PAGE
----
Another arguably unconstitutional government endorsement is the Partners in Education Tax Credit Program, created by the South Dakota Legislature in 2016 (under Senate Bill 159) to allow only insurance companies (for some reason) to provide funding for eligible students to attend primary and secondary nonpublic schools in South Dakota. Of note in the context of this article, all of the 41 schools partnering in the program are Christian institutions. Lawmakers nonetheless in 2017 rejected a bill calling for greater transparency in the program.
Which brings us to the current kerfuffle in the Legislature, which seems more intent on blocking an invented invasion into the state by the bogeyman of “socialism” than simply investigating ways to provide broader pre-K opportunities for South Dakota children.
“This is a South Dakota solution to a problem that desperately needs attention,” warned the bill’s sponsor, House Minority Whip Rep. Erin Healy, a Sioux Falls democrat, before the party-line vote roundly dismissed her concerns.
Instilling ‘morals and intelligence’?The Forum News Service article said Republican House Speaker Rep. Steven Haugaard of Sioux Falls, while acknowledging he understood the enormous benefits of pre-K programs to students, still insisted that publicly funded statewide preschool would represent “a transformational approach to instilling more of a socialist agenda into the system.”
Rep. Haugaard went on to contend, curiously, that although he knows research shows preschool can augment future workforce development, that’s not the goal of education. He insisted the goal was instead to “instill morals and intelligence” in students.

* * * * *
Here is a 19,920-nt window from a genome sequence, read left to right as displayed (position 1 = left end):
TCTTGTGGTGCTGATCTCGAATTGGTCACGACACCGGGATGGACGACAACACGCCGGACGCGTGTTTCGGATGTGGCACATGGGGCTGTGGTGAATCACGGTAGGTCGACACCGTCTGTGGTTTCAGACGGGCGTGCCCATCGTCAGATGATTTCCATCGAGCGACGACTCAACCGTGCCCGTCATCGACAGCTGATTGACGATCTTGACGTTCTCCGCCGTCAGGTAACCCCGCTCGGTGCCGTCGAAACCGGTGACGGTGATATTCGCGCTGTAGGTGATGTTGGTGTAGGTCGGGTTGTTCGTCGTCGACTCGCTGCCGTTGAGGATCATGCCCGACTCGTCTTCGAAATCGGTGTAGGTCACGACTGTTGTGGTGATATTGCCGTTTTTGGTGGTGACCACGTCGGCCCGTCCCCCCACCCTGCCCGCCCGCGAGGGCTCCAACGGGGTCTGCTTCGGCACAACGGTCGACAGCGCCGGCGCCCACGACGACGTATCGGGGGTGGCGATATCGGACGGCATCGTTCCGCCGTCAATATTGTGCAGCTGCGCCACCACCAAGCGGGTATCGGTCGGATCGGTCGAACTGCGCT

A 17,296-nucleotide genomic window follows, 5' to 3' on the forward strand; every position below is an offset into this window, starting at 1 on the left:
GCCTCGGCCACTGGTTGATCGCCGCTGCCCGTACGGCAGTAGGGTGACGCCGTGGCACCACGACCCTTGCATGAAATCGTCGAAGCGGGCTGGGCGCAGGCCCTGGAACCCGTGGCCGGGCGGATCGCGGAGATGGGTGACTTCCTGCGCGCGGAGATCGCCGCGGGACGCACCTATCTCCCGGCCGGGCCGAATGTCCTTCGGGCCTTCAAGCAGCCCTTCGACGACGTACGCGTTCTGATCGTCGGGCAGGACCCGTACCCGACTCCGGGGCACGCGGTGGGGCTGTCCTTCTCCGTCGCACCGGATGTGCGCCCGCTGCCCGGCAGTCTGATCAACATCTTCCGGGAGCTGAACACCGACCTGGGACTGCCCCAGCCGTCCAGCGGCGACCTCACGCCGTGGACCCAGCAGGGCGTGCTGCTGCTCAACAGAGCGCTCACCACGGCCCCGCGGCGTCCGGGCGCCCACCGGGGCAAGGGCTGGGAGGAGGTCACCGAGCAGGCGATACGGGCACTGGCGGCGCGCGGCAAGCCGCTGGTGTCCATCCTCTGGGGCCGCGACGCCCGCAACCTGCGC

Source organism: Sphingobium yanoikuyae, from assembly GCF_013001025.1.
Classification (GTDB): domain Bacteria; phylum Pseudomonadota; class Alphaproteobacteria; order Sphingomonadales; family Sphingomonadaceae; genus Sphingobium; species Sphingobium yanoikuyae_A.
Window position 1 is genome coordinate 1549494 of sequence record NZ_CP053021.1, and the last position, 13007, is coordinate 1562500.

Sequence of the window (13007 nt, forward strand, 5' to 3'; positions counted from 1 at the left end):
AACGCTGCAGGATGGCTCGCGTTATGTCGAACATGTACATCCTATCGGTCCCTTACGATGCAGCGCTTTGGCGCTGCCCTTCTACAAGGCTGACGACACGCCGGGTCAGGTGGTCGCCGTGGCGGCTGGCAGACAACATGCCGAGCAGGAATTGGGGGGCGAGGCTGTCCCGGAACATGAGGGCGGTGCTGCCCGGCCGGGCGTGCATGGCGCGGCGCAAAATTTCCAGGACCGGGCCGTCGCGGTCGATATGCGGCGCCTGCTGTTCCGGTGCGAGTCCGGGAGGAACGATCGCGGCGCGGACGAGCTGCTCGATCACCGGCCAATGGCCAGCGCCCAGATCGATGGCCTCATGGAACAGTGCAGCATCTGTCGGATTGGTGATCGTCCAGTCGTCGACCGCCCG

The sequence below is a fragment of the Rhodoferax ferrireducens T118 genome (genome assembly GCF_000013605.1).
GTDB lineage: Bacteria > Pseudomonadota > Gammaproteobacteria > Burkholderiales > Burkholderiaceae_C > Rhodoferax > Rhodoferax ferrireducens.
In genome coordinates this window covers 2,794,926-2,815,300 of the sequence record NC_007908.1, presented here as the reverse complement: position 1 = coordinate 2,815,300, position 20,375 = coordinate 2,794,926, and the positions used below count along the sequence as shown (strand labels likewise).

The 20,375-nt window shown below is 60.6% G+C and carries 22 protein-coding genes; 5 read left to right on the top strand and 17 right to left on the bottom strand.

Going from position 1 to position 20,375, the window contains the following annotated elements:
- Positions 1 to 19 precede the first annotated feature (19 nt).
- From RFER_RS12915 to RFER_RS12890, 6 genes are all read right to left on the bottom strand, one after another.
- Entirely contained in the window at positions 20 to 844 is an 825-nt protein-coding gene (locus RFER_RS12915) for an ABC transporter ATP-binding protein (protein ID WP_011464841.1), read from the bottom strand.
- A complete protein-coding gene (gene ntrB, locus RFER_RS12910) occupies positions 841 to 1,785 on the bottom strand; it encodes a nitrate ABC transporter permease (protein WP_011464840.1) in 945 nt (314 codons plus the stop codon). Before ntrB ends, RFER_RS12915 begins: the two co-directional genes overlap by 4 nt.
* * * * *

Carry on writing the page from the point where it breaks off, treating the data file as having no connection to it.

The upshot of all this is, if public pre-K funding is blocked in the state as the legislature desires, the status quo will remain — only rich kids or Christian kids can partake in private programs, or kids of non-Christian parents who have no other choice but to accept religious indoctrination as the price of admission.
Preschool ed for families only?
Hidebound conservative attitudes are a large part of the resistance to publicly funded pre-K programs. For example, House Majority Whip Jon Hansen (R-Dell Rapids) believes early childhood education should be the domain of families rather than schools. He says he understands parents may not have enough time to educate their pre-K children at home, but that,
“I’m not ready to push our state in a direction away from that and toward more government education.”
Public funding is not socialism
Government education? Publicly funded education, like public schooling, is not “government education.” It’s a mechanism to provide the broadest education possible to all children, and with pre-K programs growing more and more critical to kids’ development, it’s an important discussion to have.
In any event, the opposition’s dream of parents educating their preschoolers exclusively at home is just that, a dream. The South Dakota Head Start Association “estimates that 74 percent of the state’s children 6 or under have all available parents in the labor force.”
So, how exactly is it helping kids to oppose just studying how to expand pre-K access in our state?
It’s not. But it is helping misinformed, reactionary legislators feel less fearful about a fictional political bogyman: “socialism.” Yet, publicly funded preschool is no more “socialism” than regular, publicly funded K-12 public school.
Let’s not sacrifice children’s development on the altar of paranoid conservatism. Or of religious compulsion.
Think of how much pre-K access the $5.7 billion would buy instead of an extravagantly unnecessary wall the president demands on our southern border?